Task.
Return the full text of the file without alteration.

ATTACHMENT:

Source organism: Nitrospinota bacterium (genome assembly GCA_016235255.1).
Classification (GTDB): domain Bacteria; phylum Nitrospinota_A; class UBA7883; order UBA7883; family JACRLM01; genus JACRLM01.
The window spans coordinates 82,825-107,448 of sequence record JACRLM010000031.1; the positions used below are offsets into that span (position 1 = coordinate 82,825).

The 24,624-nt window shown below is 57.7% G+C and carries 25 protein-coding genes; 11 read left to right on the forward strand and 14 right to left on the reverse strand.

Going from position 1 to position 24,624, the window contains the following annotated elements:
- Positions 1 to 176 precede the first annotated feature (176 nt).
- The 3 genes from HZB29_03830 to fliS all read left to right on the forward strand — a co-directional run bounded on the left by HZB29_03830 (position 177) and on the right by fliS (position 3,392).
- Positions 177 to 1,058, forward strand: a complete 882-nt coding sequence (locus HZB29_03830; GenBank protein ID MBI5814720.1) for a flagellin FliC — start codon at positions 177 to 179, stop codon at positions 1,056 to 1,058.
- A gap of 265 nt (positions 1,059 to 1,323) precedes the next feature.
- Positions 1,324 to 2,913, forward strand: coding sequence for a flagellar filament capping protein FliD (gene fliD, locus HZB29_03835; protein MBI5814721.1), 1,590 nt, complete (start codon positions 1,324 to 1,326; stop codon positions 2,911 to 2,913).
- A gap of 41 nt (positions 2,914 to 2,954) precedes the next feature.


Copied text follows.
Source organism: Nitrospinota bacterium (genome assembly GCA_016235255.1).
Classification (GTDB): domain Bacteria; phylum Nitrospinota_A; class UBA7883; order UBA7883; family JACRLM01; genus JACRLM01.
The window spans coordinates 82,825-107,448 of sequence record JACRLM010000031.1; the positions used below are offsets into that span (position 1 = coordinate 82,825).

The 24,624-nt window shown below is 57.7% G+C and carries 25 protein-coding genes; 11 read left to right on the forward strand and 14 right to left on the reverse strand.

Going from position 1 to position 24,624, the window contains the following annotated elements:
- Positions 1 to 176 precede the first annotated feature (176 nt).
- The 3 genes from HZB29_03830 to fliS all read left to right on the forward strand — a co-directional run bounded on the left by HZB29_03830 (position 177) and on the right by fliS (position 3,392).
- Positions 177 to 1,058, forward strand: a complete 882-nt coding sequence (locus HZB29_03830; GenBank protein ID MBI5814720.1) for a flagellin FliC — start codon at positions 177 to 179, stop codon at positions 1,056 to 1,058.
- A gap of 265 nt (positions 1,059 to 1,323) precedes the next feature.
- Positions 1,324 to 2,913, forward strand: coding sequence for a flagellar filament capping protein FliD (gene fliD, locus HZB29_03835; protein MBI5814721.1), 1,590 nt, complete (start codon positions 1,324 to 1,326; stop codon positions 2,911 to 2,913).
- A gap of 41 nt (positions 2,914 to 2,954) precedes the next feature.